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Catalyst-Free Efficient Growth, Orientation and Biosensing Properties of Multilayer Graphene Nanoflake Films with Sharp Edge Planes

Biomedical Sciences Research Institute Computer Science Research Institute Environmental Sciences Research Institute Nanotechnology & Advanced Materials Research Institute

Shang, NG, Papakonstantinou, P, McMullan, M, Chu, M, Stamboulis, A, Potenza, A, Dhesi, SS and Marchetto, H (2008) Catalyst-Free Efficient Growth, Orientation and Biosensing Properties of Multilayer Graphene Nanoflake Films with Sharp Edge Planes. ADVANCED FUNCTIONAL MATERIALS, 18 (21). pp. 3506-3514. [Journal article]

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DOI: 10.1002/adfm.200800951

Abstract

We report a novel microwave plasma enhanced chemical vapor deposition strategy for the efficient synthesis of multilayer graphene nanoflake films (MGNFs) on Si substrates. The constituent graphene nanoflakes have a highly graphitized knife-edge structure with a 2-3 nm thick sharp edge and show a preferred vertical orientation with respect to the Si substrate as established by near-edge X-ray absorption fine structure spectroscopy. The growth rate is approximately 1.6 mu m min(-1), which is 10 times faster than the previously reported best value. The MGNFs are shown to demonstrate fast electron-transfer (ET) kinetics for the Fe(CN)(6)(3-/4-) redox system and excellent electrocatalytic activity for simultaneously determining dopamine (DA), ascorbic acid (AA) and uric acid (UA). Their biosensing DA performance in the presence of common interfering agents AA and UA is superior to other bare solid-state electrodes and is comparable only to that of edge plane pyrolytic graphite. Our work here, establishes that the abundance of graphitic edge planes/defects are essentially responsible for the fast ET kinetics, active electrocatalytic and biosensing properties. This novel edge-plane-based electrochemical platform with the high surface area and electrocatalytic activity offers great promise for creating a revolutionary new class of nanostructured electrodes for biosensing, biofuel cells and energy-conversion applications.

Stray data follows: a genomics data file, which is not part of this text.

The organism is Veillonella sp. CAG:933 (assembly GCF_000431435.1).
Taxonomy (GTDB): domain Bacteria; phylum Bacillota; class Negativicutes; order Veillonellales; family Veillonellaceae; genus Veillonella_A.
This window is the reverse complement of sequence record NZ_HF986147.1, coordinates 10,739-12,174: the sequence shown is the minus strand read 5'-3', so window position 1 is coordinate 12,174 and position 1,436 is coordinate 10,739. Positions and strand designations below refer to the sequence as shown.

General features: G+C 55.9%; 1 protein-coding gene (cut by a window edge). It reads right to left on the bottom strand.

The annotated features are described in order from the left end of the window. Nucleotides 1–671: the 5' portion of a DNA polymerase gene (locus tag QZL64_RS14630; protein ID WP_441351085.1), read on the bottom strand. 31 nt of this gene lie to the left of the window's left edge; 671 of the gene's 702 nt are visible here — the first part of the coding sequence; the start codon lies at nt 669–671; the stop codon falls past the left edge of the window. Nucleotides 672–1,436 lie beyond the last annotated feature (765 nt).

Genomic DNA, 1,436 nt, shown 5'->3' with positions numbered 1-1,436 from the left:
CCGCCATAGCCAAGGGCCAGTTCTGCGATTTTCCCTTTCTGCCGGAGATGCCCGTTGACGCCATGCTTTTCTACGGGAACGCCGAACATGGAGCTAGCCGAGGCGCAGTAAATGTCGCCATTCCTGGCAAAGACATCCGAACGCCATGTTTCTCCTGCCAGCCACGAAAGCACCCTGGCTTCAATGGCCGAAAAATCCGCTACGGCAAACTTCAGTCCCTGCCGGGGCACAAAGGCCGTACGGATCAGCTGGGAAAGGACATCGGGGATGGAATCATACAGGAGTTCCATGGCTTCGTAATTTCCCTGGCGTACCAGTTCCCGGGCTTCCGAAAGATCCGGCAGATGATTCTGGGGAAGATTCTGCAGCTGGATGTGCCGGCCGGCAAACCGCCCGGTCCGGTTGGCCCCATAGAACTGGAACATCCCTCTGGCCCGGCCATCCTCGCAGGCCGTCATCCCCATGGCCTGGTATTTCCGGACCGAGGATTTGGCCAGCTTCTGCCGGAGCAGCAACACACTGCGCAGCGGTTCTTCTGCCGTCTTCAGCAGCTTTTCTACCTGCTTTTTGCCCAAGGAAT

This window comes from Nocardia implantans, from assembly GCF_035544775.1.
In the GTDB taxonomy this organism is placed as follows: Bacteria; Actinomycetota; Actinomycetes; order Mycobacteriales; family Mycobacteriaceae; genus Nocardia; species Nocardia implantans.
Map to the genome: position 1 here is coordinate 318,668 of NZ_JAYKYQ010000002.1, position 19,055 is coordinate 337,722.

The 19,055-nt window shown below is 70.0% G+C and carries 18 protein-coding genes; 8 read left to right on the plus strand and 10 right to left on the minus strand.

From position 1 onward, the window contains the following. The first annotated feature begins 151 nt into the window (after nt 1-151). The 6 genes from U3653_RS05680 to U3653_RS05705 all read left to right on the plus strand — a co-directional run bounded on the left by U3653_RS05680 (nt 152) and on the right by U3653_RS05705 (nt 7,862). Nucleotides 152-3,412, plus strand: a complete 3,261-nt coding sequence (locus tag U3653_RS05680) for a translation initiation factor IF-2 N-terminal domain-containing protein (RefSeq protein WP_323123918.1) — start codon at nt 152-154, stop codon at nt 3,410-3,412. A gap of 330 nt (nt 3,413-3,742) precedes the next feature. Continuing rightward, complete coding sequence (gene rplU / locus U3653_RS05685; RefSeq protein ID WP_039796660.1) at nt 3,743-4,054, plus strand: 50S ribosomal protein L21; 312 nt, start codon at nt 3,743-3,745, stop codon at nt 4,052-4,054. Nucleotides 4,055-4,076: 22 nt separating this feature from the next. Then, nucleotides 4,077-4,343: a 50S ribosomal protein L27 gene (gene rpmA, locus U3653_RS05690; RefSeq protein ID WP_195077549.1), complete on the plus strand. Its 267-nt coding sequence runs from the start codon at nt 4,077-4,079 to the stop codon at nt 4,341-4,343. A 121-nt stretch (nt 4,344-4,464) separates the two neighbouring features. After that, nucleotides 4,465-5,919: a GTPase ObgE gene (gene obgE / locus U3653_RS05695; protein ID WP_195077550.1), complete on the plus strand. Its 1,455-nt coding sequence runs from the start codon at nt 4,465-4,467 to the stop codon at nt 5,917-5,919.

Item Type:Journal article
Faculties and Schools:Faculty of Computing & Engineering
Faculty of Computing & Engineering > School of Engineering
Research Institutes and Groups:Engineering Research Institute
Engineering Research Institute > Nanotechnology & Integrated BioEngineering Centre (NIBEC)
ID Code:6393
Deposited By:Professor Pagona Papakonstantinou
Deposited On:13 Jan 2010 09:52
Last Modified:18 Aug 2011 11:56

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